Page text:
wimble

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English[edit]

Etymology 1[edit]

From Middle English wimble, wimbel. Compare Middle Dutch wimmel, Middle Low German wimel, wemel.

Noun[edit]

wimble (plural wimbles)

  1. Any of various hand tools for boring holes.

Etymology 2[edit]

From Middle English wimblen, from the noun (above). Compare Middle Low German wemelen.

Verb[edit]

wimble (third-person singular simple present wimbles, present participle wimbling, simple past and past participle wimbled)

  1. (transitive) To truss hay with a wimble.
  2. To bore or pierce, as with a wimble.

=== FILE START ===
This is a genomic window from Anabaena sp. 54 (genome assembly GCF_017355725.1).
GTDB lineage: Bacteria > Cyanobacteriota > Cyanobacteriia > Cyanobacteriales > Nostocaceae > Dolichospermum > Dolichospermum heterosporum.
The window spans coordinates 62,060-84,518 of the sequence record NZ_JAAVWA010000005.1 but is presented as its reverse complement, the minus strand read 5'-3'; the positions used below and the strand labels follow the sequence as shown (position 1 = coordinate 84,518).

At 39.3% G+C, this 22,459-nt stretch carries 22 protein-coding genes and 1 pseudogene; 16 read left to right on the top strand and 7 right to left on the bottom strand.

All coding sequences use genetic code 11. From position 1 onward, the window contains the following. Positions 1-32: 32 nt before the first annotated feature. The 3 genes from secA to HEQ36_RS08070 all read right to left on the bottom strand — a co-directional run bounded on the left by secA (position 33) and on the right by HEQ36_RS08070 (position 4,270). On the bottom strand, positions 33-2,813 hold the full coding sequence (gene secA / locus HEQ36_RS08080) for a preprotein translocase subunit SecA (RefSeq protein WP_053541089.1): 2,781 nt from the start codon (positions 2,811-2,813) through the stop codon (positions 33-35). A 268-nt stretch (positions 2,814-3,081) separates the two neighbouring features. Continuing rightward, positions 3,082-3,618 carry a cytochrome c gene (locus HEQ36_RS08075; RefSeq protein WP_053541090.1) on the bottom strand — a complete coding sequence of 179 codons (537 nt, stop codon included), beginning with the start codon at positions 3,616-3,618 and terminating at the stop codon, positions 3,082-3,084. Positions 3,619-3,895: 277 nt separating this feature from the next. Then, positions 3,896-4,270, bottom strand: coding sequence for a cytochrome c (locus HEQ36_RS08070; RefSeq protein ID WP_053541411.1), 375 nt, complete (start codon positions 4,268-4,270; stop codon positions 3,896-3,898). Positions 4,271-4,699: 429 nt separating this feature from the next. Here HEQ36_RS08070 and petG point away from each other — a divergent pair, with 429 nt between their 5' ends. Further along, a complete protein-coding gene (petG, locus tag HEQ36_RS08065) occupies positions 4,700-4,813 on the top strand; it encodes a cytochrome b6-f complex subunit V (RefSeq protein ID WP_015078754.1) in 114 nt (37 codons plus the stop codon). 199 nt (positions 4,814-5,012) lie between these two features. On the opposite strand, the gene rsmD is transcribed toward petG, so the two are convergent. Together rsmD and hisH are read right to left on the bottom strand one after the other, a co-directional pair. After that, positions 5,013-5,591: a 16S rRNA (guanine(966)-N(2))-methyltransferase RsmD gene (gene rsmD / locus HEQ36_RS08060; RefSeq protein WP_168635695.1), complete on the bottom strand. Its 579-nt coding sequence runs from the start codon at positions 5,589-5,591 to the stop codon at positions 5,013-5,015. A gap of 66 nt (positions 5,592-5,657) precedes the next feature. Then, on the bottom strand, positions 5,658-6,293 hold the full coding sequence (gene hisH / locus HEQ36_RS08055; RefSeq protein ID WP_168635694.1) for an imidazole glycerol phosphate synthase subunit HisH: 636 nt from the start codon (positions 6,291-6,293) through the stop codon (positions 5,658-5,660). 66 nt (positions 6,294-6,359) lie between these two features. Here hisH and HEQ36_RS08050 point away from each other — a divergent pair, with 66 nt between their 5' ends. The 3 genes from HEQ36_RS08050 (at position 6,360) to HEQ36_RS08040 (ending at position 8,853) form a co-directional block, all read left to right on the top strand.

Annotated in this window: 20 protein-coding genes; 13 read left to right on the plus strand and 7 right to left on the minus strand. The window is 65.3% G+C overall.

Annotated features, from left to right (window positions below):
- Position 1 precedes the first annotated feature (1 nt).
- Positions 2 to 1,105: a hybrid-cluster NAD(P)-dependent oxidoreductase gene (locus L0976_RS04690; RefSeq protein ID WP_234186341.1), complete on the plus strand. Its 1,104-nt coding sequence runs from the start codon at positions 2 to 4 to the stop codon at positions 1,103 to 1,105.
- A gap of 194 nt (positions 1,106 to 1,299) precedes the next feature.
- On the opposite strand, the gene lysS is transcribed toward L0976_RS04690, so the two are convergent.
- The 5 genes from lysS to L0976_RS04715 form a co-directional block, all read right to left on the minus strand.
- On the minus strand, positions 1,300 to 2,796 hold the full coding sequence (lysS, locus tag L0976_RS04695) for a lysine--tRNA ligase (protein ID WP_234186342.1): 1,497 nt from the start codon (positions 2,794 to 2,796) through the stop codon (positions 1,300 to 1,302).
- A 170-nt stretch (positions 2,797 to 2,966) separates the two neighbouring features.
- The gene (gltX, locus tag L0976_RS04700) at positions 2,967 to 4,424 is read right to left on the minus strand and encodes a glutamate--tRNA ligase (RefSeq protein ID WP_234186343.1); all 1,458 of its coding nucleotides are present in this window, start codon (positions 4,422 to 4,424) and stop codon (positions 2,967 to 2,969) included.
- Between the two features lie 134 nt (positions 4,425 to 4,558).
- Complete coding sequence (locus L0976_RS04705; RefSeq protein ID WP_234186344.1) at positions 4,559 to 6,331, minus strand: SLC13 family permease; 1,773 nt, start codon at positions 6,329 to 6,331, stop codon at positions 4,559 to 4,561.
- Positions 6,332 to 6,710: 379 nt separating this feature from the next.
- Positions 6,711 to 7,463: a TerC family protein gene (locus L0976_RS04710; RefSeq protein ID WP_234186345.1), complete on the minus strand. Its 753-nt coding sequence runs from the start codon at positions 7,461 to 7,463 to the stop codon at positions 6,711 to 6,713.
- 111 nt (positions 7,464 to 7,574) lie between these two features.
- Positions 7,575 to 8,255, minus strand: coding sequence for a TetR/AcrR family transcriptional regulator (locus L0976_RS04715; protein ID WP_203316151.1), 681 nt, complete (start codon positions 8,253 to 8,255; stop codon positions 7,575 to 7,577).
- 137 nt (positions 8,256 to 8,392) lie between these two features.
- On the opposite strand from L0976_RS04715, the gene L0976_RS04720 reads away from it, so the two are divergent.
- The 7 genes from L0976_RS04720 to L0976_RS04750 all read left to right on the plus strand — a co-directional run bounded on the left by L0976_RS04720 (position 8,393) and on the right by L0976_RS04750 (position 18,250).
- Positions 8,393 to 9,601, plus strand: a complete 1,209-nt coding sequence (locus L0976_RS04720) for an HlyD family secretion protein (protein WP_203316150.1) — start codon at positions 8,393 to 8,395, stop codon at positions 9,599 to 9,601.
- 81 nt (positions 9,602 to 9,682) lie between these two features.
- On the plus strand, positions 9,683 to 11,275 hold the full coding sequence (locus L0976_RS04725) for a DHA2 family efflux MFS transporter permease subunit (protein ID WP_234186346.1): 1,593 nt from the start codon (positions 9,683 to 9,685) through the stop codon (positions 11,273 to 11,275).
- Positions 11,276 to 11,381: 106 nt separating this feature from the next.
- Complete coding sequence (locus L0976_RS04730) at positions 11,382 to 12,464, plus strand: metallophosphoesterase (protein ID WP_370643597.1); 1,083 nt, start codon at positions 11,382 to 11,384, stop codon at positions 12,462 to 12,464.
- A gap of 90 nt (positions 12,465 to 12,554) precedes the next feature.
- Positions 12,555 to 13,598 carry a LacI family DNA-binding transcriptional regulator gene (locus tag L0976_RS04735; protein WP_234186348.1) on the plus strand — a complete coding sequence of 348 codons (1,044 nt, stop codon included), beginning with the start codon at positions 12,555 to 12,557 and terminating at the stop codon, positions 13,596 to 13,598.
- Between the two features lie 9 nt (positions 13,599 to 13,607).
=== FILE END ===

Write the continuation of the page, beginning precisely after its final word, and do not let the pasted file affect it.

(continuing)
• Wood
      A foot soldier [] wimbled also a hole through said coffin.

See also[edit]

Etymology 3[edit]

Related to whim.

Adjective[edit]

wimble (comparative more wimble, superlative most wimble)

  1. (obsolete) active; nimble
    (Can we find and add a quotation of Spenser to this entry?)
    • 1579: Spenser Sheph. Cal. Mar. 91 “He was so wimble, and so wight [gloss Quicke and deliuer].”
    • 1579: Hake Newes out of Powles (1872) Bj, “I spyde a pretie wymble lad.”
    • 1602: Marston Ant. & Mel. iii. Wks. 1856 I. 40 “Buckle thy spirits up, put all thy wits In wimble action.”
    • 1614: J. Davies (Heref.) Sheph. Pipe, Ecl. G5, “Then nought can be atchieu'd with witty shewes, Sith griefe of Elde accloyen wimble wit.”
    • 1748-58: M. Mendez Sqr. Dames i. i. xxvii, “Man throws the wimble bait, and greedy woman bites.”